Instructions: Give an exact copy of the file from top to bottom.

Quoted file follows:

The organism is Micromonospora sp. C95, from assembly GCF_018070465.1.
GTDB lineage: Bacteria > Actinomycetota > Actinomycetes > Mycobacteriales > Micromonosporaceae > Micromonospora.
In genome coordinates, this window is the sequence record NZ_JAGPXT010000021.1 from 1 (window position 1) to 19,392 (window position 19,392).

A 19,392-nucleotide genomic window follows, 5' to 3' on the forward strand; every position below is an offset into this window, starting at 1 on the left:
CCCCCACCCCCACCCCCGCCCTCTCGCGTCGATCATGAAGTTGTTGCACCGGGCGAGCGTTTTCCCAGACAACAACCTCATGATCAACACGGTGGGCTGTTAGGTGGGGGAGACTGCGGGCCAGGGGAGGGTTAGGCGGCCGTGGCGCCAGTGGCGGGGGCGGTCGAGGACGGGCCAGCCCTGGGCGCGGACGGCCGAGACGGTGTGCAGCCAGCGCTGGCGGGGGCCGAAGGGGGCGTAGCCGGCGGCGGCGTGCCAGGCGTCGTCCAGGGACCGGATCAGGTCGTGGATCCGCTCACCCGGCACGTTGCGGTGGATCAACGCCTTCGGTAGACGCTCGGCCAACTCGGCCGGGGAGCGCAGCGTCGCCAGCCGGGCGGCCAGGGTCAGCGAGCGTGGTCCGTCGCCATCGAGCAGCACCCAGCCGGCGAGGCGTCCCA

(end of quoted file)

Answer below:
The organism is Micromonospora sp. C95, from assembly GCF_018070465.1.
GTDB lineage: Bacteria > Actinomycetota > Actinomycetes > Mycobacteriales > Micromonosporaceae > Micromonospora.
In genome coordinates, this window is the sequence record NZ_JAGPXT010000021.1 from 1 (window position 1) to 19,392 (window position 19,392).

A 19,392-nucleotide genomic window follows, 5' to 3' on the forward strand; every position below is an offset into this window, starting at 1 on the left:
CCCCCACCCCCACCCCCGCCCTCTCGCGTCGATCATGAAGTTGTTGCACCGGGCGAGCGTTTTCCCAGACAACAACCTCATGATCAACACGGTGGGCTGTTAGGTGGGGGAGACTGCGGGCCAGGGGAGGGTTAGGCGGCCGTGGCGCCAGTGGCGGGGGCGGTCGAGGACGGGCCAGCCCTGGGCGCGGACGGCCGAGACGGTGTGCAGCCAGCGCTGGCGGGGGCCGAAGGGGGCGTAGCCGGCGGCGGCGTGCCAGGCGTCGTCCAGGGACCGGATCAGGTCGTGGATCCGCTCACCCGGCACGTTGCGGTGGATCAACGCCTTCGGTAGACGCTCGGCCAACTCGGCCGGGGAGCGCAGCGTCGCCAGCCGGGCGGCCAGGGTCAGCGAGCGTGGTCCGTCGCCATCGAGCAGCACCCAGCCGGCGAGGCGTCCCA